Linux Administration for Nerds
Copyright 2018 Brian Davis - CC-BY-NC-SA
My work is mainly coding, spreadsheets and writing. Since most of my work is very keyboard intensive I try to minimize the times when I need to use the mouse. Vim is a old (some might say ancient) text editor that is surprisingly popular among developers. Often compared to emacs, I chose vim mainly because it's what I learned first back when I was managing solaris servers and working in automated test.
Because I prefer the keyboard much of work ends up being done in a terminal.
One light weight and highly configurable terminal program is urxvt. You configure it with a file called ~/.Xresources.
! terminal settings URxvt*.font: xft:Monospace:pixelsize=16 URxvt*.boldFont: xft:Monospace:pixelsize=16 URxvt*.letterSpace: -1 URxvt*.transparent: true URxvt*shading: 95 URxvt*.scrollstyle: plain #define grey00 #151515 #define grey01 #202020 #define grey02 #303030 #define grey03 #505050 #define grey04 #b0b0b0 #define grey05 #d0d0d0 #define grey06 #e0e0e0 #define grey07 #f5f5f5 #define Red #cc0000 #define lRed #ff4444 #define Yellow #cc9900 #define lYellow #ffffcc #define Green #009900 #define lGreen #ccffcc #define Cyan #00aa88 #define lCyan #ccffff #define Blue #1133ff #define lBlue #99ccff #define Magenta #6316af #define lMagenta #cc99ff *.foreground: grey01 *.background: grey05 *.cursorColor: grey06 ! black *.color0: grey00 ! red *.color1: Red ! green *.color2: Green ! yellow *.color3: Yellow ! blue *.color4: Blue ! magenta *.color5: Magenta ! cyan *.color6: Cyan ! light grey *.color7: grey04 ! dark grey *.color8: grey01 ! bright red *.color9: lRed ! bright green *.color10: lGreen ! bright yellow *.color11: lYellow ! bright blue *.color12: lBlue ! bright magenta *.color13: lMagenta ! bright cyan *.color14: lCyan ! white *.color15: grey07
I have used a couple variations on that to change the color scheme but the overall format makes it very easy to change stuff.
.dircolors is a file that changes the colors used for ls --color. Create it with
dircolors -p > ~/.dircolors
I can't offer a lot of guidance with configuring vim. I've found it's documentation to be somewhat opaque. :-( But here is my config. I tend to steer clear of plugins because they don't seem to always play nice together.
" window title set title " misc settings set showmode set wrap set linebreak " make hidden buffers visible set hidden " indentation set tabstop=4 set shiftwidth=4 set expandtab " fix up/down :map <Up> gk :map <Down> gj " for switching buffers map <f3> :bp<cr> map <f4> :bn<cr> " highlighting filetype indent on filetype plugin on syntax enable " Color scheme set t_Co=256 color simple_light "set cursorline set textwidth=80 func! CodeMode() " Line numbers set number " PLUGINS set formatoptions=cql set ruler set foldcolumn=0 setlocal nospell endfu func! ProseMode() set formatoptions=aw2tq set foldcolumn=12 set nonumber setlocal spell spelllang=en_us nnoremap \s eas<C-X><C-S> endfu com! Prose call ProseMode() com! Code call CodeMode() call CodeMode() " default mode " automagically remove trailing whitespace autocmd BufWritePre *.py normal m`:%s/\s\+$//e `` " add yaml file types au BufNewFile,BufRead *.yaml,*.yml setf yaml let python_version_2=1 let python_highlight_all = 1 let python_highlight_indent_errors=0 let python_highlight_space_errors=0 let python_slow_sync=1 " setup cursor if &term =~ "xterm\\|rxvt" " use an cursor in insert mode let &t_SI = "\<Esc>]12;black\x7" " use a cursor otherwise let &t_EI = "\<Esc>]12;darkgray\x7" silent !echo -ne "\033]12;darkgray\007" " reset cursor when vim exits autocmd VimLeave * silent !echo -ne "\033]112\007" " use \003]12;gray\007 for gnome-terminal " " solid underscore let &t_SI .= "\<Esc>[4 q" " solid block let &t_EI .= "\<Esc>[2 q" " 1 or 0 -> blinking block " 3 -> blinking underscore " Recent versions of xterm (282 or above) also support " 5 -> blinking vertical bar " 6 -> solid vertical bar endif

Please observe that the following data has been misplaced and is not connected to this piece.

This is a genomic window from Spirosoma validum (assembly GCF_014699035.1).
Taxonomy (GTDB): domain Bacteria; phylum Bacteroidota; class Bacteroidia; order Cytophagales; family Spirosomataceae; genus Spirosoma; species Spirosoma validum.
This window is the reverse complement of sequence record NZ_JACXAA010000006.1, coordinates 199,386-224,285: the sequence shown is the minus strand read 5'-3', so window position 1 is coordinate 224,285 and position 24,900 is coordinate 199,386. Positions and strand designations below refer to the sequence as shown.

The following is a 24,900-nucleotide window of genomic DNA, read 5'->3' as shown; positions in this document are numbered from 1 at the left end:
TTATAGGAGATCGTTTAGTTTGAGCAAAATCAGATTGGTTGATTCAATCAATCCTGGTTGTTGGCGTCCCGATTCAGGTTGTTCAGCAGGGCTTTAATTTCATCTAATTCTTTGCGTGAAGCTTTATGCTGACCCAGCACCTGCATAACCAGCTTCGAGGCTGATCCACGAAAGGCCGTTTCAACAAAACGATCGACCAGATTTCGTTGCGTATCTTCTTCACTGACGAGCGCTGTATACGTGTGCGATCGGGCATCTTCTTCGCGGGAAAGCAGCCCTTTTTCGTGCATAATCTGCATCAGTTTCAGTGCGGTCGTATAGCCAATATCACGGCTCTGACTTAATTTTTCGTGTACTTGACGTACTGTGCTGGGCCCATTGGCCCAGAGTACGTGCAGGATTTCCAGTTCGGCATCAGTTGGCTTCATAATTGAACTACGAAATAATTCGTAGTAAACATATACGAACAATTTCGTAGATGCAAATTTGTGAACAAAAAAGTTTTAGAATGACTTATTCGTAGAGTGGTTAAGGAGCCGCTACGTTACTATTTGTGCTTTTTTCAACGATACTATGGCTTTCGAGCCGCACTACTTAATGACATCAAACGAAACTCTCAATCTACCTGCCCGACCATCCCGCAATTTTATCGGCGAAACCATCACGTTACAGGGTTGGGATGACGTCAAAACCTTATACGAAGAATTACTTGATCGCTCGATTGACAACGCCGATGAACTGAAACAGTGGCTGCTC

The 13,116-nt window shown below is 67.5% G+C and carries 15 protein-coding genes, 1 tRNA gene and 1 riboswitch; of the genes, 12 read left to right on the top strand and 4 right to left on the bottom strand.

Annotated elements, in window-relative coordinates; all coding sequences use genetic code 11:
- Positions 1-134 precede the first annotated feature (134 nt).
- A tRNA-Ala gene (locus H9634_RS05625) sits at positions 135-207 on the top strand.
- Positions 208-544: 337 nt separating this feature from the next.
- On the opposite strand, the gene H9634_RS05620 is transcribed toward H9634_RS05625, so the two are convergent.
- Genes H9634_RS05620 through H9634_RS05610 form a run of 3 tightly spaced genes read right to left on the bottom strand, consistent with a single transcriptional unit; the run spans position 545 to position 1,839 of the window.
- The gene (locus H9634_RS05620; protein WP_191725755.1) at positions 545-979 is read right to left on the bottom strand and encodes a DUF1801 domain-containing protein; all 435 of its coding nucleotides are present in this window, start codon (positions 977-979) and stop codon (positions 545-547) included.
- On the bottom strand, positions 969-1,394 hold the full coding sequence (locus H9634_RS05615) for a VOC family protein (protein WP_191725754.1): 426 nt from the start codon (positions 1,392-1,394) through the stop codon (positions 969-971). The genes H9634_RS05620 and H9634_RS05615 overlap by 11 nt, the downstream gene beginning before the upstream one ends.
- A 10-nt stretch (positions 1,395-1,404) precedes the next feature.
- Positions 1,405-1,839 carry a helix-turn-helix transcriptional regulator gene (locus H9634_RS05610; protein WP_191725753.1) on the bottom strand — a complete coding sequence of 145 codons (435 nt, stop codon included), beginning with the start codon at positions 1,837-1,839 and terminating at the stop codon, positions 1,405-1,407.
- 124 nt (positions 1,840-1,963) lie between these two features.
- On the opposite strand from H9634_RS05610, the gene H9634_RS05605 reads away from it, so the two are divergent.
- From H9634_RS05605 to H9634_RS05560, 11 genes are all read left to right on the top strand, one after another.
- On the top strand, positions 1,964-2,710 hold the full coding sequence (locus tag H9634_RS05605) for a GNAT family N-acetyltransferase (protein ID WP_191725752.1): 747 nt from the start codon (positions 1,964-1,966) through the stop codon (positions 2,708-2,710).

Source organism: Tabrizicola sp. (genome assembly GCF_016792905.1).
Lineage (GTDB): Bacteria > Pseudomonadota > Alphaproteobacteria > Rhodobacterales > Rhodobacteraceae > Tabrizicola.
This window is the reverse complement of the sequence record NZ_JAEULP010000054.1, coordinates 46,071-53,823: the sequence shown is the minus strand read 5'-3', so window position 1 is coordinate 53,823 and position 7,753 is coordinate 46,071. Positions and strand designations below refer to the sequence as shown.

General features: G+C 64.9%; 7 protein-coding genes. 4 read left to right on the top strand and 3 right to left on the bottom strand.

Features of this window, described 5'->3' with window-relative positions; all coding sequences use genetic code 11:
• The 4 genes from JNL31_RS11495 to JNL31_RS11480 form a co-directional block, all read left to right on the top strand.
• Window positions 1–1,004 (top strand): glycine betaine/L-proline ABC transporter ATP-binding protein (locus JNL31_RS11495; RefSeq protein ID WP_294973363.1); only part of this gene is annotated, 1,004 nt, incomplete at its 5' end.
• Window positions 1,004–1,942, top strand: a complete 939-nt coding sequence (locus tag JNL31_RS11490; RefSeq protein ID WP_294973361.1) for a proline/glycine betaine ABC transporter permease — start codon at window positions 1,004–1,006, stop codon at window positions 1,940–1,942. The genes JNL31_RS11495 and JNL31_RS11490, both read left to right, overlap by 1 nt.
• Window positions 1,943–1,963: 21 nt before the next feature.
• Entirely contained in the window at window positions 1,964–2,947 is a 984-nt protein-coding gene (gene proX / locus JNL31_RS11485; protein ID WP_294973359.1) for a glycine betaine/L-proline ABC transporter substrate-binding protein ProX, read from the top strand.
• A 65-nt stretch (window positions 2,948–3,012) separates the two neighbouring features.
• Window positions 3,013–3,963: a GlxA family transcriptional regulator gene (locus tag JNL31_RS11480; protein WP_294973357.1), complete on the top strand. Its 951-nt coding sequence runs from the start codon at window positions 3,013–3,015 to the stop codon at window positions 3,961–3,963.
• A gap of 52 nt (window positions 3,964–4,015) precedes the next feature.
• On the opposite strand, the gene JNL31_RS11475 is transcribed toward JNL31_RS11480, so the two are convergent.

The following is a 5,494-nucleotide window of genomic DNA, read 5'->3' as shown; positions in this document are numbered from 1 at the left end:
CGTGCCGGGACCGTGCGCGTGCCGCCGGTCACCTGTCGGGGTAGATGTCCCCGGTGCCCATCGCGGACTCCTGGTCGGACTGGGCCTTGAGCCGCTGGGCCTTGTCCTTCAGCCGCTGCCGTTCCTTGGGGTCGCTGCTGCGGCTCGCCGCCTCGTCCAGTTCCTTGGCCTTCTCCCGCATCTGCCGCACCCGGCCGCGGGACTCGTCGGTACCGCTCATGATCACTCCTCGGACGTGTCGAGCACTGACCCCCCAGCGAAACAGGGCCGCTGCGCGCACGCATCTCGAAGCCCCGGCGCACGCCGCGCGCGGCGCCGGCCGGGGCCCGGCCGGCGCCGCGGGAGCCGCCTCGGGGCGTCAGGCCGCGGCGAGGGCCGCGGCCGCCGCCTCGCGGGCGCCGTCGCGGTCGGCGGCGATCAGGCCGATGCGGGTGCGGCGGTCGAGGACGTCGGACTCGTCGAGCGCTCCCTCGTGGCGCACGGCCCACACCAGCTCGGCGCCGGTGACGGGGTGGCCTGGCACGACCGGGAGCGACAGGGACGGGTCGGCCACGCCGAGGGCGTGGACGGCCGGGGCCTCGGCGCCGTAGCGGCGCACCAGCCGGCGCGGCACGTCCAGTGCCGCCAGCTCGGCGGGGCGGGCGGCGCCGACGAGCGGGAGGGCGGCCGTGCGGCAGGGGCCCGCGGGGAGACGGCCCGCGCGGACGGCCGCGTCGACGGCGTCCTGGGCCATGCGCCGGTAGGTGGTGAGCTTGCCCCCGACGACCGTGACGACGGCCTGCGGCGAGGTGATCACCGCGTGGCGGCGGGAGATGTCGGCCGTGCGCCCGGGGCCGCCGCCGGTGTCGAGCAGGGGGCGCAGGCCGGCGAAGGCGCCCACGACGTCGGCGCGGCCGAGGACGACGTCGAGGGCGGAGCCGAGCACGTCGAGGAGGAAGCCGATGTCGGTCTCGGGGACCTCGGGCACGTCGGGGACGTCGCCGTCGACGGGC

I used to use Chrome quite a bit. Probably the biggest reason it that it just works. Other browsers are lighter weight, more free as in liberty, or what have you. But comes with support for flash and HTML 5 all built into one neat .deb package you download from google's website. Ever after automagically updating itself. Syncs you bookmarks and plugins without any setup. That's hard to beat.
I did run an aptitude upgrade the other day and after that flash was turned off in Chrome. I don't know why. go to chrome://plugins to re-enable it.
I use a couple extensions in Chrome. Lastpass for password management. Ad-block plus is kind of a default for blocking advertisements these days, sadly. And finally Vrome gives me keyboard control.
- o - open a url
- t - open a url in a new tab
- f - switch to follow link mode
- F - follow mode, but open in new tab
- / - search text
- gt- next tab
- gT- previous tab
- y - copy current url to clipboard
- dc- close tab
- u - reopen last closed
As of firefox 60 or so I've found it to be as reliable and fast as Chrome for most of what I like to do and since I prefer an open source tool to Google backed Chrome I've been using it for my daily browser on my home computers. The only downside I've found so far is gmail is much slower than in Chrome. Coincidence? I think not.
Qutebrowser is my recent find. It's written in python, uses Qt5, is released under the GPL and is designed around a VIM-like modal interface. Neato! I haven't dug into plugins for getting flash or HTML5 to work with it but for simple sites, it's been great.